More than 500 Aucklanders thronged Holy Trinity Cathedral’s Evensong last night and experienced their cathedral in a way that few have done before.
They came to celebrate the cathedral’s re-opening after four months' closure while the ‘bridge’ – the structure that had always separated the nave from the chancel – was removed and structural steel inserted pending the installation of a new $4.5 million organ from England.
The removal of the bridge has dramatically changed the feel of the cathedral by visually tying together the older Gothic Revival-influenced chancel with the Pacific fale-style nave, and radically extending the vista from the cathedral’s doors through to the high altar, perhaps 80 metres distant.
“We hope you are delighted with how your cathedral looks,” Dean Jo Kelly-Moore told the congregation.
She drew attention to the cross above the high altar, “which can now be seen in a way that we have never seen it. The symbol of our faith, Christ crucified and risen, is now what meets our eye as we enter…
“The removal of the bridge has also raised our eyes heavenwards, as it were, to see the beauty of the vaulted ceiling of the chancel in a way that we haven’t been able to before… and to the rose window, which was invisible from the nave before.
“And that is the key intent of the architecture of cathedrals.”
Called to mission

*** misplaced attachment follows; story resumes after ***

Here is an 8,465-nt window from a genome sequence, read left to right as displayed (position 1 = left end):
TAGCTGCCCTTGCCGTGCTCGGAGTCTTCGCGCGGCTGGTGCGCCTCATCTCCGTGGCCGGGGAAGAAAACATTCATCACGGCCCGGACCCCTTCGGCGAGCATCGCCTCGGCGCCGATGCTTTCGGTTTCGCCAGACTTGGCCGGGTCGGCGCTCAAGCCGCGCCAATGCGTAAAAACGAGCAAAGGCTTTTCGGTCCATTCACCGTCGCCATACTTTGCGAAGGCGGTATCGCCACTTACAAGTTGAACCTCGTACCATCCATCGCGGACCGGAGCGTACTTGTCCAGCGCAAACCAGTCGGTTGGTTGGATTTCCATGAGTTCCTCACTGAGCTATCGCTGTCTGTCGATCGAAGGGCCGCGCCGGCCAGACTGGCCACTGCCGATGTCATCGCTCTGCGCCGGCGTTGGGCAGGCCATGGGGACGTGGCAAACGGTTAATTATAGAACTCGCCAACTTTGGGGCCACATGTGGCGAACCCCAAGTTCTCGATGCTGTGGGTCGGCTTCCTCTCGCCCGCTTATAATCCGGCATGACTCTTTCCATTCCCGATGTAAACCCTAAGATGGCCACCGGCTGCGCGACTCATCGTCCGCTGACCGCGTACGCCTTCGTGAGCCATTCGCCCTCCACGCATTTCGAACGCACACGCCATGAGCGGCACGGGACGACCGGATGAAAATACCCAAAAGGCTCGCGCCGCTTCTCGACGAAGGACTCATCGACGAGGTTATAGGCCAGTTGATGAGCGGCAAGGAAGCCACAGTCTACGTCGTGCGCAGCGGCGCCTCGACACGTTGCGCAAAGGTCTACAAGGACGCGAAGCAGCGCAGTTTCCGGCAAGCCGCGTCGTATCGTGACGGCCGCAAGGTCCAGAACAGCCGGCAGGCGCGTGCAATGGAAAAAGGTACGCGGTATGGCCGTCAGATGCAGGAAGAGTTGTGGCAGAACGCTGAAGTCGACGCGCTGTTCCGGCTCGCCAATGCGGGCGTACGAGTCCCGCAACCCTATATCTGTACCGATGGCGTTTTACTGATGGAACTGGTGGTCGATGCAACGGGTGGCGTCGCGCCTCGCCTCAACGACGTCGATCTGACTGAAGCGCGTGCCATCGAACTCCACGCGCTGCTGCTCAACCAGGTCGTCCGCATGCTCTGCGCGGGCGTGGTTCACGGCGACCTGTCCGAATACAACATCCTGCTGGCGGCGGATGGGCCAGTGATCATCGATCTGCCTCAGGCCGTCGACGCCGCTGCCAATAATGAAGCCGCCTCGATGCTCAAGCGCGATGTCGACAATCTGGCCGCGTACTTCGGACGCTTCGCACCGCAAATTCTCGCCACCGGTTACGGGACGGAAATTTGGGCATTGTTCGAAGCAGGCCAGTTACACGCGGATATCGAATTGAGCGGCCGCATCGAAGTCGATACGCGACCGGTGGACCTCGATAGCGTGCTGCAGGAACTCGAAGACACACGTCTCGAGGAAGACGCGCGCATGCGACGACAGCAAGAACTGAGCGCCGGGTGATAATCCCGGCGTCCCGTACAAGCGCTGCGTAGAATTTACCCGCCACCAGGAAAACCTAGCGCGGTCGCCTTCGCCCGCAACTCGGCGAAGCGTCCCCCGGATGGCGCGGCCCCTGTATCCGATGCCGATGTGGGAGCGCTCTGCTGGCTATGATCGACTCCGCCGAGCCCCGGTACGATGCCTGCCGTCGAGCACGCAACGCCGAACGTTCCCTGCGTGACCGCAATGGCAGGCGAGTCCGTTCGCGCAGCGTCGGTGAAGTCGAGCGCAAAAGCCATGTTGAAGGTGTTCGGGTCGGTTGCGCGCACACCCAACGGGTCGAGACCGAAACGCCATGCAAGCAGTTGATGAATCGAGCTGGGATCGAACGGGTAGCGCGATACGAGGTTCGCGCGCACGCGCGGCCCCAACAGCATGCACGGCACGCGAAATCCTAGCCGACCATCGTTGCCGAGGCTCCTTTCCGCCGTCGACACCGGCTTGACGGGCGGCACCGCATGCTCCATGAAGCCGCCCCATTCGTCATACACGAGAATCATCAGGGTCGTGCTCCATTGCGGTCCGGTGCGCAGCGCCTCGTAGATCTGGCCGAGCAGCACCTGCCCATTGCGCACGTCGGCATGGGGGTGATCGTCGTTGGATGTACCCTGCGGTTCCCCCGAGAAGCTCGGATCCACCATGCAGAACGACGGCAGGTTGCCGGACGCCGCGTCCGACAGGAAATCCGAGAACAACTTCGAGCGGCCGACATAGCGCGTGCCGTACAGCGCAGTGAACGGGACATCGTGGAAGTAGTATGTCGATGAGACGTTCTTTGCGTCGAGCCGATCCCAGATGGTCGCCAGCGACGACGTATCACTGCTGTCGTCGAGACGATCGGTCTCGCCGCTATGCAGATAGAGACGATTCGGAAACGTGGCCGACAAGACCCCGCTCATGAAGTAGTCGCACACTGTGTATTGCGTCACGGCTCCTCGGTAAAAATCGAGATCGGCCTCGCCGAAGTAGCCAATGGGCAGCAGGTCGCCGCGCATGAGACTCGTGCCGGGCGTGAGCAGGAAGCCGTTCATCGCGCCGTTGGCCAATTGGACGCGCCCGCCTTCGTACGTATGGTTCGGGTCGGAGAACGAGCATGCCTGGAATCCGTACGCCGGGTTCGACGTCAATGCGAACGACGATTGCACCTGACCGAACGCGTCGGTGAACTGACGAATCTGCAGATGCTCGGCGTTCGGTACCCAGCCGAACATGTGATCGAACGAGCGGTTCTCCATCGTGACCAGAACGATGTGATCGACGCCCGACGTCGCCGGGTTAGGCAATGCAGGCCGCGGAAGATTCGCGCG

Dean Jo then reflected on the evening’s readings – Ezekiel 33:23, 3-34:10, and Acts 26: 1, 9-25 – noting that as the prophet Ezekiel and St Paul had the eyes of their hearts drawn heavenward, God called them to mission.
“A mission they could never have imagined, into which they stepped with faith. And God equipped them for the task.
“The view heavenward (at Holy Trinity) has now been revealed in a way that it has never been before...
“May we too know again, in our diocese, that renewed sense of being a people of mission. And who knows – like St Paul, and the prophet Ezekiel – where that might take us.”
Last evening’s congregation numbered more than 400, plus a massed choir of perhaps 70, including the cathedral's regular choir, the boys’ and girls’ choirs, and the St Mary’s Singers.
They excelled themselves, too, under the leadership of Timothy Noon, with the Magnificat and Nunc Dimittis from Bryan Kelly’s Evening Service in C and Howard Goodall’s setting of Love Divine.
New porch for St Mary's
Holy Trinity has been closed since Pentecost Sunday, so the cathedral congregation has worshipped in the adjoining St Mary’s-in-Holy Trinity, otherwise known as Old St Mary’s.
St Mary’s itself is now closed until mid-November for the construction of a new porch and covered walkway from HTC and the completion of an outside court.
Stage three of the Selwyn’s Vision project – construction of the Bishop Selwyn Chapel at the Newmarket end of the cathedral – is due to be completed at the end of next year.
The St Mary’s organ will also be refurbished next year, while the final stage of Selwyn’s Vision, installation of the new HTC organ, will take place in 2016 and 2017.